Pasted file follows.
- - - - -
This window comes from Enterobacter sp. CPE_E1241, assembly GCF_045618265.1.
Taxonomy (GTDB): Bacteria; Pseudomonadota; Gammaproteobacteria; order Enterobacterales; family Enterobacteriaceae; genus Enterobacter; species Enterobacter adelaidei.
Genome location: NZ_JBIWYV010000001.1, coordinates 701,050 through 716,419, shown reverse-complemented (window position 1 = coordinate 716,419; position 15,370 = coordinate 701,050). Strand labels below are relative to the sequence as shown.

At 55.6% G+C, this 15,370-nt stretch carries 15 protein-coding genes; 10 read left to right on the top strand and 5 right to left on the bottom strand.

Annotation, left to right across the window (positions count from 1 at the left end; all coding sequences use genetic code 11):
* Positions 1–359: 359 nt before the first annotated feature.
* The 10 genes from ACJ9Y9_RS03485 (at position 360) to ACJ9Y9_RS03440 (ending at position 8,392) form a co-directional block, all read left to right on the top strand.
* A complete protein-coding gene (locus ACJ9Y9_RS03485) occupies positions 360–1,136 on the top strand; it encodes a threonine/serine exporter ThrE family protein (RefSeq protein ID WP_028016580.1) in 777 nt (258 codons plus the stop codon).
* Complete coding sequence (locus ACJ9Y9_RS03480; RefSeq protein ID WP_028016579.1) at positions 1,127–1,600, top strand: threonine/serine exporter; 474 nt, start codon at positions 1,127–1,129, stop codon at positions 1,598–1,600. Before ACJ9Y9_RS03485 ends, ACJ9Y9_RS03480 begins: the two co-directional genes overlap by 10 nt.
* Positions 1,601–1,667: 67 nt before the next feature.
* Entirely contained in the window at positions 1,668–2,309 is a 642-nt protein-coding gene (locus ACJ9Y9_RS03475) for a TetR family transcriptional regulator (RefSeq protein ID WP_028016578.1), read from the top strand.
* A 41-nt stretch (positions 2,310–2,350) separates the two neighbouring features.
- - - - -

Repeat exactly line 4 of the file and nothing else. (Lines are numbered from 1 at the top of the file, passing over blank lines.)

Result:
At 55.6% G+C, this 15,370-nt stretch carries 15 protein-coding genes; 10 read left to right on the top strand and 5 right to left on the bottom strand.